Custodians, maintenance, and facilities staff have a profound impact on students and other school occupants every day. Their day to day operations, from fixing leaks to cleaning floors, impacts the environment where school occupants learn and work. For example, properly maintained classrooms and buildings can lead to fewer asthma attacks among students and teachers. Custodians, maintenance, and facilities staff are on the frontline in efforts to improve school environmental health, and they are involved in almost every aspect of school environmental health in some way. This is why enhancing their knowledge and awareness is so important. Custodians, maintenance, and facilities staff should refer to the “Topics” section of these webpages for resources on the many areas of school environmental health that they can impact. In addition to those resources under “Topics,” the resources listed here are specifically tailored toward these staff.

Nurse/Medical Director/School Based Health Center Staff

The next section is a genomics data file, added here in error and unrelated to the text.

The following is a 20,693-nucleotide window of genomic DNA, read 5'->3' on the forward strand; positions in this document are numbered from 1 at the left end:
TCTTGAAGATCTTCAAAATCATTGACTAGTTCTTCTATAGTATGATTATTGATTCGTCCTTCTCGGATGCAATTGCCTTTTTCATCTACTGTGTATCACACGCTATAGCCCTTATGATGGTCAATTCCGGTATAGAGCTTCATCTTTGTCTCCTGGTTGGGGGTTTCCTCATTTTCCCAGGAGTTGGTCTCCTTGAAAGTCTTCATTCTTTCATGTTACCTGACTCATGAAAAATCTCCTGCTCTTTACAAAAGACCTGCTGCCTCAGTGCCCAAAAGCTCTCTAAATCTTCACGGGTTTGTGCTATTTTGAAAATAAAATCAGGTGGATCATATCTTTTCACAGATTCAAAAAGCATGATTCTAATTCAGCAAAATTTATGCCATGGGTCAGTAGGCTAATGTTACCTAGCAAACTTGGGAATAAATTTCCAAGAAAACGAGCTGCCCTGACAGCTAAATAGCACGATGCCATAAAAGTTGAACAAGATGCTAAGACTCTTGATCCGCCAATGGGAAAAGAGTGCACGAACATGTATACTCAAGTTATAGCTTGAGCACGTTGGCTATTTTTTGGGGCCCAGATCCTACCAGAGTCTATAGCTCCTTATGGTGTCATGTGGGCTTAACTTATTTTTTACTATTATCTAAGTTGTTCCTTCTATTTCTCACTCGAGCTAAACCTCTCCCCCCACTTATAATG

School-based health professionals play an integral part in the health and well-being of students and staff. When considering environmental health issues, school nurses and school-based health center staff can play a primary role in the detection of various indoor air quality problems that can lead to illness. Repeated or common health complaints that align with environmental health issues and/or frequent asthma/allergy triggers can be signs that the school's environmental health needs attention. In addition, nurses and school-based health center staff are key communicators between the child, parents, physician, and teachers with regard to students' health conditions and how to manage them. School environmental health resources that could be useful to school nurses/ medical directors/ school-based health center staff are listed below.